Voting Reform, Campaign Finance, Ethics
Voting rights are under siege across the United States. From restrictive voter ID laws to cuts in early voting, states have been making it harder for people to vote, especially low-income people and people of color. Meanwhile, New York has some of the most restrictive voting laws in the country and one of the lowest turnout rates. As ballot access is challenged around the country, New York should affirm voting as a fundamental right and expand voting access. We need to protect voting rights and election infrastructure, enhance transparency of campaign contributions and root out corruption in public offices.
In 2016, New York’s turnout was 57.2 percent, eighth-worst in the nation (Times Union).
Without early voting or vote by mail, New Yorkers have one day and one day only to go to the polls.
Pass the Voter Empowerment Act of New York which would establish automatic voter registration, allow 16- and 17-year-olds to pre-register, expand access to online voter registration, move the registration deadline to 10 days prior to an election, and increase voter privacy and security of registration records. Alessandra supports adding early voting, no-excuse absentee ballots, and same-day voter registration.
Pass the Fair Elections Act to create public financing for legislative and statewide races by matching contributions from small donors. This should be extended to cover district attorney races.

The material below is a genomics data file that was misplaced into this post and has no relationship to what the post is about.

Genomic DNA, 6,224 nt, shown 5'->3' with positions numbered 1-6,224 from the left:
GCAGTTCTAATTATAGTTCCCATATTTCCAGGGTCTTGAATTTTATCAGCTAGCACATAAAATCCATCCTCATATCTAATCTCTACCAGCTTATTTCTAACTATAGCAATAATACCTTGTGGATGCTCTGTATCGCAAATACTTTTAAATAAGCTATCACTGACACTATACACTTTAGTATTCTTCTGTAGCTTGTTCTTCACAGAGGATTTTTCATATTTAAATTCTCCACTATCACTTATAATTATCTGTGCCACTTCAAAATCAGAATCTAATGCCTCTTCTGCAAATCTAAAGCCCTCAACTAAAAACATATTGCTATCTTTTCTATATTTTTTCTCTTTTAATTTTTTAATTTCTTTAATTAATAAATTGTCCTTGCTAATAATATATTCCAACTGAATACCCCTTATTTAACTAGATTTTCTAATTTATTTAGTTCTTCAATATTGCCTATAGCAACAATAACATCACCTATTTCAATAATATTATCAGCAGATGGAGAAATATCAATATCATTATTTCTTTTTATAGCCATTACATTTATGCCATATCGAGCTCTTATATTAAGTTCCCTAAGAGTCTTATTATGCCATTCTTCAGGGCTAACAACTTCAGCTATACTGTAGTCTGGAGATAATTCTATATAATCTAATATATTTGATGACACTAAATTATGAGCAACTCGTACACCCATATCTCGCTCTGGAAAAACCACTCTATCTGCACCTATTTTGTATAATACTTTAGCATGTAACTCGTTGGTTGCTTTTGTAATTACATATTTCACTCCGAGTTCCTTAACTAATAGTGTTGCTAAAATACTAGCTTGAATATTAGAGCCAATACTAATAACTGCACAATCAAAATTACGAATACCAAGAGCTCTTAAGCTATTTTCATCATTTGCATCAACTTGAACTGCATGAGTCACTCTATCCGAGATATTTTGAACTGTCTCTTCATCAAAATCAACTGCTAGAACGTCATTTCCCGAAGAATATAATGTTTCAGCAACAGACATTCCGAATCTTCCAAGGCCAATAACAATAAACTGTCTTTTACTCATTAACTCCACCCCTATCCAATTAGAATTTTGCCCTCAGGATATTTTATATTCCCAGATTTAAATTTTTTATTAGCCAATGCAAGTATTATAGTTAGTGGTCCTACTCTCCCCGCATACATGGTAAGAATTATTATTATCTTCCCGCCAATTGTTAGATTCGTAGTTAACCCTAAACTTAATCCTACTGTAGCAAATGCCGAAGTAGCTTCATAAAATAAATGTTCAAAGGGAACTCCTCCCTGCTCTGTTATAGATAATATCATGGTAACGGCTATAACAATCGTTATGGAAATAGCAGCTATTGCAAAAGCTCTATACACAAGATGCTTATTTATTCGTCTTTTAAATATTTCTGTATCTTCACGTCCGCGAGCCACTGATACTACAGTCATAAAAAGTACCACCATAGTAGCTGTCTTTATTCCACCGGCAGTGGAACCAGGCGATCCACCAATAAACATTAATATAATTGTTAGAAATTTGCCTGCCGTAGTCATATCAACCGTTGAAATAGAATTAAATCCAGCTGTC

Close the LLC loophole that allows wealthy individuals to contribute millions of dollars to candidates through limited liability corporations.
Support Governor Cuomo’s Executive Order to expand voting rights to individuals on parole.
Create a public database of companies receiving state subsidies in exchange for promising to create jobs to promote transparency.
Require future presidential candidates to release their tax returns to the public in order to be listed on the ballot.
Prohibit executive branch appointees and members of their households from donating to the governor they were appointed by for the length of their terms and a year following.
Pass The New York State Procurement Integrity Act, which would give the Comptroller authority to vet SUNY contracts over $1 million.